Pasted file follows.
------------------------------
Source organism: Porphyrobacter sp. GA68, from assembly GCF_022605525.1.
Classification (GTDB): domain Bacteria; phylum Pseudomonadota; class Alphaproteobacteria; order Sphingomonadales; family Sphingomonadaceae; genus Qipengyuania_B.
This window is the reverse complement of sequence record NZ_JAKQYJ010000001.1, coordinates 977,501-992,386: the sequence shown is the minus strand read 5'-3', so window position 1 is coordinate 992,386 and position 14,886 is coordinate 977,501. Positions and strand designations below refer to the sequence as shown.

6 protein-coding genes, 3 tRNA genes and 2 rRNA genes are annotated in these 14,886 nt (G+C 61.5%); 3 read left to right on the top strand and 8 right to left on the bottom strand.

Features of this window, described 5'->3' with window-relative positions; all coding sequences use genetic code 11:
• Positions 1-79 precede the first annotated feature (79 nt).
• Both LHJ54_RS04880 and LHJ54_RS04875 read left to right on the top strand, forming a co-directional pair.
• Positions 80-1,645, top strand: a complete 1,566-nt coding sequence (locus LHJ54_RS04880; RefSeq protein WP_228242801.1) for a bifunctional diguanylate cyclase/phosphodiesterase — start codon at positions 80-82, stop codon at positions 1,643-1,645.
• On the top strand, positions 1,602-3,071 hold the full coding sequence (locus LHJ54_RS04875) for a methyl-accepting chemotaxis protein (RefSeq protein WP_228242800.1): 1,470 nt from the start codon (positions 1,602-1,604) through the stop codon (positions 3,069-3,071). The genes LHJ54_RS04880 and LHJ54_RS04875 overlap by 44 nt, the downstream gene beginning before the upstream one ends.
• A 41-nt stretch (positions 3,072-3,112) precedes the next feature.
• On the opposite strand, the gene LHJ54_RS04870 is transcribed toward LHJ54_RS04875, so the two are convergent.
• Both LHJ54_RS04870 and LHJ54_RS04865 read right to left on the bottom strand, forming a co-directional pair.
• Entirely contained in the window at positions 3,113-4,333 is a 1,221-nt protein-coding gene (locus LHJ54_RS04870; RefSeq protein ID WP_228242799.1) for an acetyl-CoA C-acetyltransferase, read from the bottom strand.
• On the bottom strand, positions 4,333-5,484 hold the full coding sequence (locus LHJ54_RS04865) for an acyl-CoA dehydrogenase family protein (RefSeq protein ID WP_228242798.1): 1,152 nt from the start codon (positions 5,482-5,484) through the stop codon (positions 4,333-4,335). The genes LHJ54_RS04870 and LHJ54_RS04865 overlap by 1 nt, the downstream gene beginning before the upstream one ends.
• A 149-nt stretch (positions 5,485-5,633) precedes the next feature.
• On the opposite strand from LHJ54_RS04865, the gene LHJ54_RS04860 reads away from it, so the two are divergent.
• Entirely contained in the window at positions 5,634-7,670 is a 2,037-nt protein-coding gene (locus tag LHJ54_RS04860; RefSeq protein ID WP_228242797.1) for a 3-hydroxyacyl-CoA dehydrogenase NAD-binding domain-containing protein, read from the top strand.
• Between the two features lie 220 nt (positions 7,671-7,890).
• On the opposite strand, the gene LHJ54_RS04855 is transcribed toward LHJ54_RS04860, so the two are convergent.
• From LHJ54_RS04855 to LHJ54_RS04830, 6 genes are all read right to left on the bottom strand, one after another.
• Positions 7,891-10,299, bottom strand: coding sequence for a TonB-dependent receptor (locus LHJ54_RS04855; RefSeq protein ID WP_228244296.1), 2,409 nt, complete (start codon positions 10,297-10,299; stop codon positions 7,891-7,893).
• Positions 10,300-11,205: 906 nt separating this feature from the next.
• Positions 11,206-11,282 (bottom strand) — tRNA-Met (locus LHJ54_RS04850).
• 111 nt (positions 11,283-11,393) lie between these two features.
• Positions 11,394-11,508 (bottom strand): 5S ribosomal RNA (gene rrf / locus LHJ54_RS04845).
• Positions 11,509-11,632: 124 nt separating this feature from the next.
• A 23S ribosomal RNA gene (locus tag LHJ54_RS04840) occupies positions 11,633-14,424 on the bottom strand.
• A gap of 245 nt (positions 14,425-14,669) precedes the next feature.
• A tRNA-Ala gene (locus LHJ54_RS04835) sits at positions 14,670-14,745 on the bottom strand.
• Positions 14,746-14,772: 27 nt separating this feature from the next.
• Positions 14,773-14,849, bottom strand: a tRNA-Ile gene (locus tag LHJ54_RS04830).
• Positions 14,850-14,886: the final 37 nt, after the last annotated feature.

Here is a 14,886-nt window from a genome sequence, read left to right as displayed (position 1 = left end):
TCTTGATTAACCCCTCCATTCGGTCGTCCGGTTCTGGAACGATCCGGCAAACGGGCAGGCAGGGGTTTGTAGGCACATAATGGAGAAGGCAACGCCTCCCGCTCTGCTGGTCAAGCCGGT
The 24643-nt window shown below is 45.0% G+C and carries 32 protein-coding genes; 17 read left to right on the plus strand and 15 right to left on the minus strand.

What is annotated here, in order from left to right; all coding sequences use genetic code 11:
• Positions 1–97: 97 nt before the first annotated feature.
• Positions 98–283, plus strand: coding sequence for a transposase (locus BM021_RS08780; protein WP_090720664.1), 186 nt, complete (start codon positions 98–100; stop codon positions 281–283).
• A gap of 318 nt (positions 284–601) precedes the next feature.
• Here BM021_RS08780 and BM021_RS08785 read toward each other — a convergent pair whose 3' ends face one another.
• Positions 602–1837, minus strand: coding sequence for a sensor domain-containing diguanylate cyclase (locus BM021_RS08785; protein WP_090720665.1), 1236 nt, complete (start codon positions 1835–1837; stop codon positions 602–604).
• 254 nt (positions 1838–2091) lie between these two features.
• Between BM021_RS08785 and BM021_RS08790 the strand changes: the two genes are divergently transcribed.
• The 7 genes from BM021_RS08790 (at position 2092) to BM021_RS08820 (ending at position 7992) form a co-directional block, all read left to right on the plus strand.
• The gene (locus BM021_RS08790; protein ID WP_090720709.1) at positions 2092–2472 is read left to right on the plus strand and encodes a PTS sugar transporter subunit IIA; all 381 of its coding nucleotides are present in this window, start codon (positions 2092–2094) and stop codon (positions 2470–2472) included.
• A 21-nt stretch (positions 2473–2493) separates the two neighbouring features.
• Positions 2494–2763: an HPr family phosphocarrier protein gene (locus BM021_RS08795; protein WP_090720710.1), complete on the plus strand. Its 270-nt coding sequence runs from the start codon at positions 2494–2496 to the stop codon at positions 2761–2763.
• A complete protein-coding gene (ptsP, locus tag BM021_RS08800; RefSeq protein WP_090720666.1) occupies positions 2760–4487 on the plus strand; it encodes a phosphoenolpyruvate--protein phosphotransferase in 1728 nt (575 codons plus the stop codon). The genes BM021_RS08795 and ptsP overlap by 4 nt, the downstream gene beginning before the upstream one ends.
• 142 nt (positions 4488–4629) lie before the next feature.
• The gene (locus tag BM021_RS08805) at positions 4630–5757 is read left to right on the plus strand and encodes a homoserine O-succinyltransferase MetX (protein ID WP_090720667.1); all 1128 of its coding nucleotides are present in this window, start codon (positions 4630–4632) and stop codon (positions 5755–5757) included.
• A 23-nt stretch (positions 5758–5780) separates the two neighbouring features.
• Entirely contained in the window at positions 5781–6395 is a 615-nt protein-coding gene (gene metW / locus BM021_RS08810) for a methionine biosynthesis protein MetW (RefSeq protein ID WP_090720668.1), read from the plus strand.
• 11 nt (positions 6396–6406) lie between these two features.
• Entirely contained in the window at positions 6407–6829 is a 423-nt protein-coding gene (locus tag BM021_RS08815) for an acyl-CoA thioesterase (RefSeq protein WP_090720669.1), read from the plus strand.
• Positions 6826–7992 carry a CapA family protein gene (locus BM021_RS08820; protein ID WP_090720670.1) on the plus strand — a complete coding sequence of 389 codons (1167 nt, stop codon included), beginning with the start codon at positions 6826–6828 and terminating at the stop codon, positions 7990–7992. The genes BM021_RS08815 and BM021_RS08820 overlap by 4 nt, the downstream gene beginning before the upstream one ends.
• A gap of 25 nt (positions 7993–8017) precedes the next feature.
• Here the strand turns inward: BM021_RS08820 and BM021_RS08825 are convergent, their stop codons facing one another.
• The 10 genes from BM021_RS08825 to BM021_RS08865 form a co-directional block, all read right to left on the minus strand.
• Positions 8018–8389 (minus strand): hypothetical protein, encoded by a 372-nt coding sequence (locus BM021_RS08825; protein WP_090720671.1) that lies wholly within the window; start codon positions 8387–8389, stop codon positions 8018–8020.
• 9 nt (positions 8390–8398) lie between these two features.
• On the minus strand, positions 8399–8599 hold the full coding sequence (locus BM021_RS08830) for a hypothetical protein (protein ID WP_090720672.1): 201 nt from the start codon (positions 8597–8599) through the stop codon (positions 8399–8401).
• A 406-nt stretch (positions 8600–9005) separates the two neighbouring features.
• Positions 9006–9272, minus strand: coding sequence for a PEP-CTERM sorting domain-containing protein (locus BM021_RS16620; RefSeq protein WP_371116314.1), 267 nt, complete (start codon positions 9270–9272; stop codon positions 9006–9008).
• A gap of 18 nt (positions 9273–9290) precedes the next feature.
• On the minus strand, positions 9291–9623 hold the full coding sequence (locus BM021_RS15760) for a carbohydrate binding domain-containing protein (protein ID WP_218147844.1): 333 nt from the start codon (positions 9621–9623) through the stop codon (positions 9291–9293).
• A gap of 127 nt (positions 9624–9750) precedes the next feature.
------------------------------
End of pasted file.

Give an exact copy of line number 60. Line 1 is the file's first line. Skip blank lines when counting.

• 9 nt (positions 8390–8398) lie between these two features.